New Mexico residents may be unaware that a new study suggests that women may recover more slowly from concussions than men do. A doctor in Taiwan noticed she was getting more women patients than men in her office following concussions and wondered whether women suffered more complications after such injuries.
The study looked at 60 patients. Half had concussions and half did not, and these numbers were equally split between men and women. All participants had neuropsychological tests and brain scans. The people with concussions were scanned twice, and the study found that two and a half months after the initial injury, the brains of men with concussions more closely resembled the healthy volunteers’ brains than the brains of women with concussions did.
Some women report having difficulty years after a concussion, and the director of UCLA’s Brain Injury Research Center reports that women are more likely to fall into the 10 to 20 percent of people whose injuries linger. Difficulty with focusing, headaches and problems with memory and verbal skills are among some of the symptoms victims report having years later. A concussion causes a deterioration in a part of nerve cells responsible for sending electrical impulses. It is possible that among some women, there is a disproportionate lack of recovery in these cells.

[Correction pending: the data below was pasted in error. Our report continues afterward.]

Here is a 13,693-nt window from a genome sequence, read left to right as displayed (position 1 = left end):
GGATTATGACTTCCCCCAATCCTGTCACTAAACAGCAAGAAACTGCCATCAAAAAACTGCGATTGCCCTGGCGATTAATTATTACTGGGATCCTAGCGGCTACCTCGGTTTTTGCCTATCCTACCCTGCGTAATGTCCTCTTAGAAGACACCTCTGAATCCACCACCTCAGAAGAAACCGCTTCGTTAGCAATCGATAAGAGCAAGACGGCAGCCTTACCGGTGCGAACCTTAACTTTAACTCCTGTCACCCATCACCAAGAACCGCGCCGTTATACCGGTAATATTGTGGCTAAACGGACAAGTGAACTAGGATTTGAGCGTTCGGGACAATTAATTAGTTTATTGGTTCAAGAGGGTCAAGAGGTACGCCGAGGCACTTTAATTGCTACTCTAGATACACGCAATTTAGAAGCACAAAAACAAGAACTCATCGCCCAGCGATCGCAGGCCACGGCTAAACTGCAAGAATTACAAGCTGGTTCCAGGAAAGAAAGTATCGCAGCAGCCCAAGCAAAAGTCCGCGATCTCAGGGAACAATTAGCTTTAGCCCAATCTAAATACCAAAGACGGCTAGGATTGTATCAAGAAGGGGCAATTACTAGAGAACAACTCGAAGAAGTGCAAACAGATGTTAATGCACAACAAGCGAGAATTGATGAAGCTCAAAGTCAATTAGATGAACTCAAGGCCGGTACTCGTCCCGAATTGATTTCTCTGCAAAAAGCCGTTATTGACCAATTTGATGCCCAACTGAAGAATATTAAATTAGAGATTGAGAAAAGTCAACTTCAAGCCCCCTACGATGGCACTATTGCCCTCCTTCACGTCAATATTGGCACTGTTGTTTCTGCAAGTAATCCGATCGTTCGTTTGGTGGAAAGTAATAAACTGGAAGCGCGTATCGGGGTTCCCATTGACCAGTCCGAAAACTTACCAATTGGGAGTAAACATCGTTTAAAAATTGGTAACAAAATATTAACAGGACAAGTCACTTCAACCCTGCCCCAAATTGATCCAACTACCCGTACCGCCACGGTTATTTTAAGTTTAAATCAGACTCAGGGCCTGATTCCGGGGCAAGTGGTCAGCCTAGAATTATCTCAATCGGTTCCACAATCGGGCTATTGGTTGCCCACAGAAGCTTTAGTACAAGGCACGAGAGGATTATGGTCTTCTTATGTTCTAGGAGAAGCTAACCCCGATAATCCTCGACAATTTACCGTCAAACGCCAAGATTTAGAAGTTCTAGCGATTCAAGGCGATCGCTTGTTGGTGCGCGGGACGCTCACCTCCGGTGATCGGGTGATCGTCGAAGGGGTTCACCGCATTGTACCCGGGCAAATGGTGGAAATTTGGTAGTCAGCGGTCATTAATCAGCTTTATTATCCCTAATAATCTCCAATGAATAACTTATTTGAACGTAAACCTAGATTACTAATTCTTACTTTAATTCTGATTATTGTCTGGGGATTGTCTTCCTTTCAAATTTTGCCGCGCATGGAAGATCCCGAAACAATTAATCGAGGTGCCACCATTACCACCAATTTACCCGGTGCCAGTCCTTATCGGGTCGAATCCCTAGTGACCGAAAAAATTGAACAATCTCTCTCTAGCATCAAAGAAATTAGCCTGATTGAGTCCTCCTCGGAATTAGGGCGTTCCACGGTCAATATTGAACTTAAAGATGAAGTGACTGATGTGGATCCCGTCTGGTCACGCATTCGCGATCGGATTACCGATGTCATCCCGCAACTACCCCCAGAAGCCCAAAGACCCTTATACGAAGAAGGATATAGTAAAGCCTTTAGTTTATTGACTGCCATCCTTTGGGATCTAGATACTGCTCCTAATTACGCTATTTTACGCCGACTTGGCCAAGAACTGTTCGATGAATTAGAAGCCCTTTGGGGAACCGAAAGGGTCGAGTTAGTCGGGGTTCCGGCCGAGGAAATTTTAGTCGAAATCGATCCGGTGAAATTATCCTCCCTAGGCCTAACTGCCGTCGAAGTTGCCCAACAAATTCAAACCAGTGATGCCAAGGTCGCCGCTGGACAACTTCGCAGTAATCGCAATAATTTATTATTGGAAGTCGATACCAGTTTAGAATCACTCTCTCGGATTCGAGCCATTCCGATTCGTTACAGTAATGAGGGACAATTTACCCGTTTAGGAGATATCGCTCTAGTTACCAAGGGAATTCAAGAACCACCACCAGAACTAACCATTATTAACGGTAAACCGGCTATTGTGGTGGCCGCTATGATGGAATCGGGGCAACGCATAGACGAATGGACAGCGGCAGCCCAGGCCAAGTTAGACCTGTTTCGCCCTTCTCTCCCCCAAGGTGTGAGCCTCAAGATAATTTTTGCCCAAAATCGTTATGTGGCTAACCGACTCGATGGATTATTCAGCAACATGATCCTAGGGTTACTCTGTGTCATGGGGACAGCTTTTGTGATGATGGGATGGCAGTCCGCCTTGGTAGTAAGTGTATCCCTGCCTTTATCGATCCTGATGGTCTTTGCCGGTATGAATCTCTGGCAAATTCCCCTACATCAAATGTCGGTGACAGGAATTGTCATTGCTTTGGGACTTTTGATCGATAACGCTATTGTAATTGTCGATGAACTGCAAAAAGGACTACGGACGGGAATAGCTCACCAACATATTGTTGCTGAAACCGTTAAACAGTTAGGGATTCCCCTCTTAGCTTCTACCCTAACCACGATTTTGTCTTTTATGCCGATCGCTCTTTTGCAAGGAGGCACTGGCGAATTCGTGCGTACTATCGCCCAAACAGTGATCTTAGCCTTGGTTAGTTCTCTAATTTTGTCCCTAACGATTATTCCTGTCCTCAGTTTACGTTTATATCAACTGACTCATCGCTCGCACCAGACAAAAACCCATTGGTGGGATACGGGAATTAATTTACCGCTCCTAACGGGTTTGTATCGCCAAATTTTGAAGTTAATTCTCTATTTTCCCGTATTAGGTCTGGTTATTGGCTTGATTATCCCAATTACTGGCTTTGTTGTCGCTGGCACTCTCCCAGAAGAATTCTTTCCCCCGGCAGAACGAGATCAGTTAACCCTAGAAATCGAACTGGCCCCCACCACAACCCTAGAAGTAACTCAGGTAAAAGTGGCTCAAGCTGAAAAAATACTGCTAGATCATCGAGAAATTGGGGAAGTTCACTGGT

Concussions and other brain injuries might have a number of different causes. For example, a person might sustain a concussion or more serious brain injury after falling in a medical setting if they are not properly restrained. As this study demonstrates, even a concussion from such an injury might lead to long-term consequences. Those with even more serious brain injuries might never return to their previous levels of employment and may require lifelong medical treatment. In such a case, a medical malpractice attorney might describe the remedies that are available to receive compensation for the losses sustained.